sents an even bigger problem Affor-
dable daycare can be hard to find

Angela Taylor. a senior. has been
married six years and has a ‘3»)oarr
old son. Taylor's nltllIK‘l‘rlll‘IijW
watches the child while Taylor at-
tends night classes.

During the day while her husband
is at work. Taylor takes care of her
son so study time is hard to find

“He‘s 2. and trying to study dur-
ing the day is hard. I have to put
him to sleep before I can study."
she said.


“They tend to be older,
so they may not have a
lot in common with
other students. They
have a lot of things

going on in their lives."
Gregory Brock,
family studies


Between doing the laundry. gro-
cery shopping. cooking. cleaning.
entertaining and. perhaps. working
outside the home. married couples
in school may have less time to de-
vote to their relationship than cou-
ples not in school.

But not all married students find
time management a problem Julie
Wright. a senior. has been married
31-; years. Her husband. Phil. is an
engineer and she said this semester
is the first time she has not had to
work outside the home

“My husband is very supportive."
said Wright. ”He docs all the house-

Wright said she feels strange
being a married student among so
many single students. Often. when
she sits in a class for the first time.

See MARRIED, Page 6

Candidates to face off
in debates this week

Staff reports

Students will get a chance to hear
how the candidates for the Student
Government Association executive
branch stand on the issues this week
in two debates sponsored by the
Kentucky Kernel and Omicron Delta

Vice president candidates Ken
Mattingly and Leah McCain will dis-
cuss the issues at 8:30 Tuesday night
in 106 Classroom Building.

Mattingly, an English senior from
Springfield, Ky., is a senator at
large and current president pro tem
of the SGA senate. He is running
with presidential candidate Susan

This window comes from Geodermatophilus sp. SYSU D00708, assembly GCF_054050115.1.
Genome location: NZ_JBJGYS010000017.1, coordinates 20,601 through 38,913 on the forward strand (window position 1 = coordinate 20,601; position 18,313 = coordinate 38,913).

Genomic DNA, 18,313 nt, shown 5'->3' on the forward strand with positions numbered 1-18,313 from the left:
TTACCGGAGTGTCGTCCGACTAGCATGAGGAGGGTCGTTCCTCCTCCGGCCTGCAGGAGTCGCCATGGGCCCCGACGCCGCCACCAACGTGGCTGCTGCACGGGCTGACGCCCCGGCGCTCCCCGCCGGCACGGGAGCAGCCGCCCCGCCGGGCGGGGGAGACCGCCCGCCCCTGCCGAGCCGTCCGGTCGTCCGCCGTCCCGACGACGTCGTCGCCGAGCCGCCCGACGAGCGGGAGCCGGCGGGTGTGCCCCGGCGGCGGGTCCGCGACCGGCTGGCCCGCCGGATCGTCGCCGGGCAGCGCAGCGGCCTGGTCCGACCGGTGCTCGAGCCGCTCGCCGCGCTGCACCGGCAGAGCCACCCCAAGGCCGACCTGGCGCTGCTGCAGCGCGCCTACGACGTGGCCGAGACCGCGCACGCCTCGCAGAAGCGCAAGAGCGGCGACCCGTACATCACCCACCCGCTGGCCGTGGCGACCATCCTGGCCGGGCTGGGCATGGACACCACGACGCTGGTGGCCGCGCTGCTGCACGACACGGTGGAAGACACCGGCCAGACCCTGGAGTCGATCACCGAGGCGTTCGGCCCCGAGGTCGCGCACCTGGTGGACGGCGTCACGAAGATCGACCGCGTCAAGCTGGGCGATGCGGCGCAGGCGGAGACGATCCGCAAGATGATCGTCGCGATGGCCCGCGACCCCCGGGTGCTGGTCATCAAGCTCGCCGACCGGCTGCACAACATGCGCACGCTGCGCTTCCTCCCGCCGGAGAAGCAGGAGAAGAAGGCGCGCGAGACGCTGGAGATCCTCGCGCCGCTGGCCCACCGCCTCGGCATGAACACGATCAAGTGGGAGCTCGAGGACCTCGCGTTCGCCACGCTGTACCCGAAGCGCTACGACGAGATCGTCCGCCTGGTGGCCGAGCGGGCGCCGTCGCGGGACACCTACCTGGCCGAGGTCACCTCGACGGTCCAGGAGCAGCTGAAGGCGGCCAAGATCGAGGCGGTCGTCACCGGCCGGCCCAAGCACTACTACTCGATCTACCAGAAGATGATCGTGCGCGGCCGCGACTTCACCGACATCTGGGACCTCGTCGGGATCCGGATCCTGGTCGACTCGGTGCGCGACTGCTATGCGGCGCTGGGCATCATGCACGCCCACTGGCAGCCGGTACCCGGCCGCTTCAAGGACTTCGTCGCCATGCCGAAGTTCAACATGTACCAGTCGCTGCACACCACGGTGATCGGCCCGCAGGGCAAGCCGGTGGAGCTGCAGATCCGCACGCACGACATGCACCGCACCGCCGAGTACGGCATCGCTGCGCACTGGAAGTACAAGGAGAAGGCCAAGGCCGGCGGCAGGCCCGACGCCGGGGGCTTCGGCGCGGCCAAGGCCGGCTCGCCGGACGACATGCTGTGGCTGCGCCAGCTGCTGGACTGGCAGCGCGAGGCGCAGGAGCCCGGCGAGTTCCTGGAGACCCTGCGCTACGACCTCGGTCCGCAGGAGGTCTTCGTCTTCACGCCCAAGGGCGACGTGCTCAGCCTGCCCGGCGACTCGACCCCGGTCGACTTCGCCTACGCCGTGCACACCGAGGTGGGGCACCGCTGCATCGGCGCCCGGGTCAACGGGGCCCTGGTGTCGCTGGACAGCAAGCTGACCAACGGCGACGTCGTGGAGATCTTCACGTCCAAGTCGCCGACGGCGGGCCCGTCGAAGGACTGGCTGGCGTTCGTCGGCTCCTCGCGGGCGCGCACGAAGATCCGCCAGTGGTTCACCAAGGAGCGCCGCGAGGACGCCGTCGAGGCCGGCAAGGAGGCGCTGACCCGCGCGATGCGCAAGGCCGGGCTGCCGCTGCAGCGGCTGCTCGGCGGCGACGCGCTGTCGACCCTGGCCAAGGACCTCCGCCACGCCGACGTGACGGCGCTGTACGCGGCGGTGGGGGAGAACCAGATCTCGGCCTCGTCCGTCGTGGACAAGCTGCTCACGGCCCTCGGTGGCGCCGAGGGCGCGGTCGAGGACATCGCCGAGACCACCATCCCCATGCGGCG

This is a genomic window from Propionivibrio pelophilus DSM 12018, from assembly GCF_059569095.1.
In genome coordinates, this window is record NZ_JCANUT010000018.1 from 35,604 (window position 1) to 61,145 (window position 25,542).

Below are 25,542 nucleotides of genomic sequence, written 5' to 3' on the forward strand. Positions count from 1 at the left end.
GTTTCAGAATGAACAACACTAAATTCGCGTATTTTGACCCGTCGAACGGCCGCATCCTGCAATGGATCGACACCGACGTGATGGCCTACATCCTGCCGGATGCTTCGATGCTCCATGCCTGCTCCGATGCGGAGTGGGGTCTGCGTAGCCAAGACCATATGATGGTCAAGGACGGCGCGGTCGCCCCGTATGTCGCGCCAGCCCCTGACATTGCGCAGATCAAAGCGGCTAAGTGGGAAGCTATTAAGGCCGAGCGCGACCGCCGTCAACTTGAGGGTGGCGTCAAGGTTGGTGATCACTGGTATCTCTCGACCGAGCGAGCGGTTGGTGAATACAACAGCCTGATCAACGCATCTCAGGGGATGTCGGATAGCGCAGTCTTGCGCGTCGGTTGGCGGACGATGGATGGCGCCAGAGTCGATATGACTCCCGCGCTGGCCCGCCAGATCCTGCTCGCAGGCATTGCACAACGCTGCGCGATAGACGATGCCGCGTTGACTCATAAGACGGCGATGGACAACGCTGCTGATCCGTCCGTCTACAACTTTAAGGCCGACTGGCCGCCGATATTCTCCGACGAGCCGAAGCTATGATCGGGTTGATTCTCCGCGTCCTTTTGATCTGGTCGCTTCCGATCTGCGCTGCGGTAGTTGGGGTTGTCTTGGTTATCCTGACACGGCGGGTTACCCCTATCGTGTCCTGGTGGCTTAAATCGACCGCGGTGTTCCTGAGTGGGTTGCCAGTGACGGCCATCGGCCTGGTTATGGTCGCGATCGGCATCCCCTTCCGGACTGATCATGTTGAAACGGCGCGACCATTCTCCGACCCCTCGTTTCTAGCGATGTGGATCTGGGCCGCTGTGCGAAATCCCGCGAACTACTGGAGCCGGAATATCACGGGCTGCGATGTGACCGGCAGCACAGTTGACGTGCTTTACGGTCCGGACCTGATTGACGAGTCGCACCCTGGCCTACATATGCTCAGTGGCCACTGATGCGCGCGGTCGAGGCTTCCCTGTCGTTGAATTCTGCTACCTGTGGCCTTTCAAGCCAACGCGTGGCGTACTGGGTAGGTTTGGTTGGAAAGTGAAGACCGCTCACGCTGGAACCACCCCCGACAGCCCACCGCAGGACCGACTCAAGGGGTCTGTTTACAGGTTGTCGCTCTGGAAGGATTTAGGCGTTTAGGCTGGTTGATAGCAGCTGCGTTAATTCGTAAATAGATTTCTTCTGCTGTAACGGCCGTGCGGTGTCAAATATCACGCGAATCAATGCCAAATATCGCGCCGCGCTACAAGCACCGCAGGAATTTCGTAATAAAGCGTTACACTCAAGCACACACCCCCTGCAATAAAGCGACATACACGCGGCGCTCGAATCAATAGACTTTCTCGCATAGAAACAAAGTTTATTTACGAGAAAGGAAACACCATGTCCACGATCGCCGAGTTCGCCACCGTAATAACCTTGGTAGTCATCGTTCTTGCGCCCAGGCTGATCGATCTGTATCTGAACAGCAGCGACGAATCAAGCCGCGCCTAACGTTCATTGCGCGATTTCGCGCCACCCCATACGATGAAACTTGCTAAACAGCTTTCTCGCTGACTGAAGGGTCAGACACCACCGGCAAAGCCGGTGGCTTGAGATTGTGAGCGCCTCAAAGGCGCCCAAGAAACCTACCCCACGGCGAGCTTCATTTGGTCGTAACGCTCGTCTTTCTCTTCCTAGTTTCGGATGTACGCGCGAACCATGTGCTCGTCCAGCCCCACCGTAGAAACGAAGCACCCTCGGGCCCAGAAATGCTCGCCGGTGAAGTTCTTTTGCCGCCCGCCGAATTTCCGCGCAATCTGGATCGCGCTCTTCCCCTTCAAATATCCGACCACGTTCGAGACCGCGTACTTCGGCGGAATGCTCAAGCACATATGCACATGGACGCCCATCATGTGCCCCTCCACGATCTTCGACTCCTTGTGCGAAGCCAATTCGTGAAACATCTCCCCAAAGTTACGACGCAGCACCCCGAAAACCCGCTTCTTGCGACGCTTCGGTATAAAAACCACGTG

McCain, a social work junior from
Owensboro. is a first-term senator
at large and is running with David

At 8:30 Wednesday night in 11!!
Classroom Building, the three presi-


dential candidates will talk about
their platforms.


Bridges. who is currently senior
vice president. is a mathematics ju-
nior from Lexington; Botkins. a two-
term senator at large, is a graduate
student from Ashland: and James
Rose. who is running alone. is a two-
term senator at large and business
senior from Shelbyville.

Each candidate will have a five-
minute opening statement. The can-
didates will then answer a series of
questiom asked by three panelists
from the Kernel. Each candidate
will be allowed a three-minute clos-
ing statement.




2 — Kentucky Kernel. Monday.llercti21.1888





the Student Center Activities Office. 203/204 Student Center. University of Ken-

tucky. The lnfomation 8 published as applied by the on-campus sponsor, with ed-
itorial privilege allowed for the sake of clarity of expresdon. For student organiza-
tions or University departments to make entries on the calendar, 0 Campus Calen-
dar form must be iltled out and returned to the Student Activities Office.

Deadline: Forms will be accepted no later than the Monday proceeding the

publication date.








IRelioous: Free Mediation Grow; Free. Newman Center. 6 pm.
‘- Coit 266-4918
,1 'Reiluous.WorshbServicewarchmuolgatheringtlmeofslng-
1 ing. prayers. 8 messages; Free; 508 Colunbla Ave., 89:30 pm. Call
1 .Religious: Monday Evening Fellowship — mm, groin dis-
] cusslon. parties. 6 pot luck dinner; Free; K-llouse/4l2 Rose St; 6 pm.
Cell 254-1661
-Rell¢ous: Creattve Prayer Group — Time to relax. share. 6 relate
with students; Free: Newman Center. 8 pm; Call 255-8566
IReiigious: Shident Meeting - dscusslon oi incoming events — all
students lnvttedl: Free; Newman Center: 9 pm. Call 255-6566
0W”: '"Comerstone Mule Practice - enthusiasm is the only